The fossil record shows that hummingbirds have always been hummingbirds. Such amazing mastery of aerial acrobatics could never have evolved.1,2 ICR’s Dr. Jeff Tomkins put it succinctly:
The hummingbird is another animal that glorifies the Creator. This little creature is distinctly different from all other bird kinds. Hummingbirds are the only bird that can fly backward. They can literally zip around in just about every direction due to their wings’ ability to rotate in a full circle and flap up to 80 times per second.3
Thus, hummingbird flight is not only amazing, it is unique among all animals. These specialists, which include the smallest bird in the world, can navigate efficiently with their long, saber-like wings. In fact, “the fast turns of hummingbirds have inspired a massive motion-tracking study of the birds’ flight maneuvers,” stated science writer Susan Milius of Science News.4 She went on to report,
Bigger hummingbird species don’t seem handicapped by their size when it comes to agility. A battleship may not be as maneuverable as a kayak, but in a study of 25 species, larger hummingbirds outdid smaller species at revving or braking while turning. Measurements revealed these species have more muscle capacity and their wings tended to be proportionately larger for their body size than smaller species. Those boosts could help explain how these species could be so agile despite their size, researchers report...4
Additional investigations have recently revealed that an Anna’s hummingbird is able to navigate effortlessly and swiftly through an intricate maze of complex environments with bilaterally asymmetric wing motions. Marc Badger and other scientists writing in the Journal of Experimental Biology described how this is accomplished:
Many birds routinely fly fast through dense vegetation characterized by variably sized structures and voids. Successfully negotiating these cluttered environments requires maneuvering through narrow constrictions between obstacles. We show that Anna’s hummingbirds (Calypte anna) can negotiate apertures less than one wingspan in diameter using a novel sideways maneuver that incorporates continuous, bilaterally asymmetric wing motions. Crucially, this maneuver allows hummingbirds to continue flapping as they negotiate the constriction. Even smaller openings are negotiated via a faster ballistic trajectory characterized by tucked and thus non-flapping wings...5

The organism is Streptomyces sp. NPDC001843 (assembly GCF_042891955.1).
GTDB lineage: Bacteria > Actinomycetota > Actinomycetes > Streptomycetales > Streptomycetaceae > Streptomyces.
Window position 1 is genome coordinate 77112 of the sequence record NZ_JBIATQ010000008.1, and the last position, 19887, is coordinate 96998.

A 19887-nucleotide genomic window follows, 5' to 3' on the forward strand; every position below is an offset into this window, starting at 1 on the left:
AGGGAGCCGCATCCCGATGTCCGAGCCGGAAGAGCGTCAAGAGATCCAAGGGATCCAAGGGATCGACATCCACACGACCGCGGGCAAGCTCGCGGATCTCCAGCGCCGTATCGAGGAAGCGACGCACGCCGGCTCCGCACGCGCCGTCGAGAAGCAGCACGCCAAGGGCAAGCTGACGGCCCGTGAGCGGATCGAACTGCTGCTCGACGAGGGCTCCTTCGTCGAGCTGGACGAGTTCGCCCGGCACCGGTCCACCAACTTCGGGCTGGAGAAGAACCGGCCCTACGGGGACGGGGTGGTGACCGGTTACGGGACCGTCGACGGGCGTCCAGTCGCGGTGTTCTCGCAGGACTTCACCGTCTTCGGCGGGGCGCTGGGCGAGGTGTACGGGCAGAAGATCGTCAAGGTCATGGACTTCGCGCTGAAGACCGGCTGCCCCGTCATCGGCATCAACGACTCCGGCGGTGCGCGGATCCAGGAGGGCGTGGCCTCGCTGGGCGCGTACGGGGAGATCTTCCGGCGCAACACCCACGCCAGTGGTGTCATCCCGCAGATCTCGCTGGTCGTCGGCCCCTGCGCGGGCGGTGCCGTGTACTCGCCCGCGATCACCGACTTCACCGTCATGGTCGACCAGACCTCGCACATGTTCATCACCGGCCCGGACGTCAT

Blind evolutionary forces like random mutations could never perfect the hummer’s fast ballistic trajectory, obstacle avoidance, and novel sideways maneuvers we observe today. Instead, we clearly see evidence of purpose, plan, and special creation in these highly specialized creatures.
What can scientists learn from observing the detailed and precise aerobatics of hummingbirds? Five insightful researchers pointed to engineering applications when they stated that “These strategies for aperture transit and associated flight trajectories can inform designs and algorithms for small aerial vehicles flying within cluttered environments.”5
Yes, scientists actually learn from what our Creator, the Lord Jesus, designed just thousands of years ago. We should always be ready to give glory to the Creator and not to the creation, as Paul stated in the book of Romans.6
- Sherwin, F. 2020. Hummingbirds by Design. Acts & Facts. 49 (11): 17–19.
- Thomas, B. 2016. Hummingbirds! Acts & Facts. 45 (4): 16.
- Tomkins, J. 2019. Intricate Animal Designs Demand a Creator. Acts & Facts. 48 (7): 14.
- Milius, S. Trove of hummingbird flight data reveals secrets of nimble flying. Science News. Posted on sciencenews.org February 18, 2018, accessed November 20, 2023.
- Badger, M. et al. 2023. Sideways maneuvers enable narrow aperture negotiation by free-flying hummingbirds. Journal of Experimental Biology. 226 (21).
- Romans 1:25.
Stage image: Anna's hummingbird
Stage image credit: Copyright © Becky Matsubara, 2018. Used in accordance with federal copyright (fair use doctrine) law. Usage by ICR does not imply endorsement of copyright holder.
* Dr. Sherwin is science news writer at the Institute for Creation Research. He earned an M.A. in zoology from the University of Northern Colorado and received an Honorary Doctorate of Science from Pensacola Christian College.